As music goes digital, vinyl records are keeping physical music alive

As music consumption goes streaming heavy and CD’s dig their graves there is one format keeping music lovers from integrating themselves into their computers.

Not even the most savvy of muso’s could have predicted that one of the oldest formats for music would be the one to survive the digital age. But whilst the majority of listeners head to streaming services vinyl records are booming and still growing further.

Somehow Vinyl survived the move to CD, clung on to as a relic by nostalgic baby boomers and grumps who don’t like change. Thank god that someone kept the vinyl section of thrift stores going because it’s back at the forefront of physical music and bringing in an impressive amount of profit as many thought the digital age would end physical music.

In 2017 vinyl records accounted for 14.3% of physical format sales and 8.5% of all album sales. Their impact on overall album sales in 2017 is a whopping 6.5 percent gain on their percentage in 2016. Nielsen reported that last year 14.32 million vinyl records were sold.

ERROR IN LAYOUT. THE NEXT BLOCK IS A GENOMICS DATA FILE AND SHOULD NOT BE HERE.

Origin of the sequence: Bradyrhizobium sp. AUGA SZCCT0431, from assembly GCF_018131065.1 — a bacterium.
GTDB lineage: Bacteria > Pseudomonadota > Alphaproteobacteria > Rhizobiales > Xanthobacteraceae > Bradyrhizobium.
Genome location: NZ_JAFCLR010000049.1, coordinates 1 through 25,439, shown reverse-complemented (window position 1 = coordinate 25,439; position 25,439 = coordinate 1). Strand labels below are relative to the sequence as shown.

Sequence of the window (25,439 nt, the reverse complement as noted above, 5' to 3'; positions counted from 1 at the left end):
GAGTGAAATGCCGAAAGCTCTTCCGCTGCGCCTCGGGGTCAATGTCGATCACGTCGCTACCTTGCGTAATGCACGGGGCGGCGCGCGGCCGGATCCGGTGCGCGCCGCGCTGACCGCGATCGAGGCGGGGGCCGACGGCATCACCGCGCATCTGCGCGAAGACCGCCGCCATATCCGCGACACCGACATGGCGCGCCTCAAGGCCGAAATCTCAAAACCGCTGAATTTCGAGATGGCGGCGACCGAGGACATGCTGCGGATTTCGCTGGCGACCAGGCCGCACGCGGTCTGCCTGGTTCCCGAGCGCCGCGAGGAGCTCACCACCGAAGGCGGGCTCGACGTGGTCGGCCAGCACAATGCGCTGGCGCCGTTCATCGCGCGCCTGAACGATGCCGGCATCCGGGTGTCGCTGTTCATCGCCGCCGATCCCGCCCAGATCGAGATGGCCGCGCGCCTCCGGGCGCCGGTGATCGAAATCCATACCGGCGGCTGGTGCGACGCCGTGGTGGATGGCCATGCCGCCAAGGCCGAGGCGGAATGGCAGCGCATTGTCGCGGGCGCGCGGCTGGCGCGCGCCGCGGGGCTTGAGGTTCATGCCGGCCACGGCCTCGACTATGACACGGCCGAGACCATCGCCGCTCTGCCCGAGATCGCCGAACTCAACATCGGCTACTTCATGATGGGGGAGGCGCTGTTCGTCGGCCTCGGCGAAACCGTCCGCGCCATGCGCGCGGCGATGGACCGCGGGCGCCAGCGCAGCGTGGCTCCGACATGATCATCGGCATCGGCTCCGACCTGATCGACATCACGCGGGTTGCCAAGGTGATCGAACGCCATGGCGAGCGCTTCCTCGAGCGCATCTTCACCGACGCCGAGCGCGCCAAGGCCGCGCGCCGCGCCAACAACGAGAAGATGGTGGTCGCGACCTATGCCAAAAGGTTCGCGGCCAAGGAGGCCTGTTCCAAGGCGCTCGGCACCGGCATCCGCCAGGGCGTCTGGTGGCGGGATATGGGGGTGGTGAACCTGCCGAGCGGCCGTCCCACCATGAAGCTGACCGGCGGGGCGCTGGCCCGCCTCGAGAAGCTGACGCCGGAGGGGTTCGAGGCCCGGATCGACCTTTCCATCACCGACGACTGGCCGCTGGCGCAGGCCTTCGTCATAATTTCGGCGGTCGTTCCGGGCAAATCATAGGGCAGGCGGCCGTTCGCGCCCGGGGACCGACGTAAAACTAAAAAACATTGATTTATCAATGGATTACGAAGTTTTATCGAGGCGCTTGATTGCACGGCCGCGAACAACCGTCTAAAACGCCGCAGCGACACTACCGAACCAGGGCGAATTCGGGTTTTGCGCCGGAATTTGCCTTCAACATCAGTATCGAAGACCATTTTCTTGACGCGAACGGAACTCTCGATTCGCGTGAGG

The surge is finally being understood by the larger industry as well and responding to the revived trend. In 2017 Sony Music opened up their first Vinyl production factory in 28 years, one of the first big moves back into vinyl production for a major label. Independent stores have also been aiding the rise of vinyl with records and record stores being sold in more and more places.

Vinyl has now been growing for 12 years in a row and is showing no sign of slowing down anytime soon. In fact it seems possible that in a near future digital music and vinyl survive solely and stand side-by-side for the different kinds of music consumer. I know that personally I love having all the music I could want in my hand, but when it comes to a sit-down listening experience – there’s nothing like flipping a record.

Head of Social Media and Marketing, RouteNote

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